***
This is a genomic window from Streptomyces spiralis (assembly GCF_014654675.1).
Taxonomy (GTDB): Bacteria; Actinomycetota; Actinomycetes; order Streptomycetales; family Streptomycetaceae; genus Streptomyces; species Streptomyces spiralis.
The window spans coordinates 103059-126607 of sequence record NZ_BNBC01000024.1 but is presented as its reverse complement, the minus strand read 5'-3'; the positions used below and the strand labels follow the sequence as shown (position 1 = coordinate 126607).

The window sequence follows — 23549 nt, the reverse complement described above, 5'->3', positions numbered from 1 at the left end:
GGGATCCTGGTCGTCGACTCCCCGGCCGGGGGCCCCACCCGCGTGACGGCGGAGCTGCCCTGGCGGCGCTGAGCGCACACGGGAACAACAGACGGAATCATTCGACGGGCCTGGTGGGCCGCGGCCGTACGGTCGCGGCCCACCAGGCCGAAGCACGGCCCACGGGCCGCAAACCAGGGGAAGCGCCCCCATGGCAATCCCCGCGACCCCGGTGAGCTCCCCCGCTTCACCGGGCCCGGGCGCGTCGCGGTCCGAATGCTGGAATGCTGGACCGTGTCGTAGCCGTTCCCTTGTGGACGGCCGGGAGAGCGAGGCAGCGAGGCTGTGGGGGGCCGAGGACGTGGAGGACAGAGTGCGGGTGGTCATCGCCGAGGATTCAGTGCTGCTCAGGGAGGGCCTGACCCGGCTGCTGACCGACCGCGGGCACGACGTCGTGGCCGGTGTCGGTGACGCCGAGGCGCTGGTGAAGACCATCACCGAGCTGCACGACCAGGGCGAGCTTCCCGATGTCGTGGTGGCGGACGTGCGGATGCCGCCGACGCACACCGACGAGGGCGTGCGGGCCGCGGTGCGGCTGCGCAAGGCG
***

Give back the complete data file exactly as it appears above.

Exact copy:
This is a genomic window from Streptomyces spiralis (assembly GCF_014654675.1).
Taxonomy (GTDB): Bacteria; Actinomycetota; Actinomycetes; order Streptomycetales; family Streptomycetaceae; genus Streptomyces; species Streptomyces spiralis.
The window spans coordinates 103059-126607 of sequence record NZ_BNBC01000024.1 but is presented as its reverse complement, the minus strand read 5'-3'; the positions used below and the strand labels follow the sequence as shown (position 1 = coordinate 126607).

The window sequence follows — 23549 nt, the reverse complement described above, 5'->3', positions numbered from 1 at the left end:
GGGATCCTGGTCGTCGACTCCCCGGCCGGGGGCCCCACCCGCGTGACGGCGGAGCTGCCCTGGCGGCGCTGAGCGCACACGGGAACAACAGACGGAATCATTCGACGGGCCTGGTGGGCCGCGGCCGTACGGTCGCGGCCCACCAGGCCGAAGCACGGCCCACGGGCCGCAAACCAGGGGAAGCGCCCCCATGGCAATCCCCGCGACCCCGGTGAGCTCCCCCGCTTCACCGGGCCCGGGCGCGTCGCGGTCCGAATGCTGGAATGCTGGACCGTGTCGTAGCCGTTCCCTTGTGGACGGCCGGGAGAGCGAGGCAGCGAGGCTGTGGGGGGCCGAGGACGTGGAGGACAGAGTGCGGGTGGTCATCGCCGAGGATTCAGTGCTGCTCAGGGAGGGCCTGACCCGGCTGCTGACCGACCGCGGGCACGACGTCGTGGCCGGTGTCGGTGACGCCGAGGCGCTGGTGAAGACCATCACCGAGCTGCACGACCAGGGCGAGCTTCCCGATGTCGTGGTGGCGGACGTGCGGATGCCGCCGACGCACACCGACGAGGGCGTGCGGGCCGCGGTGCGGCTGCGCAAGGCG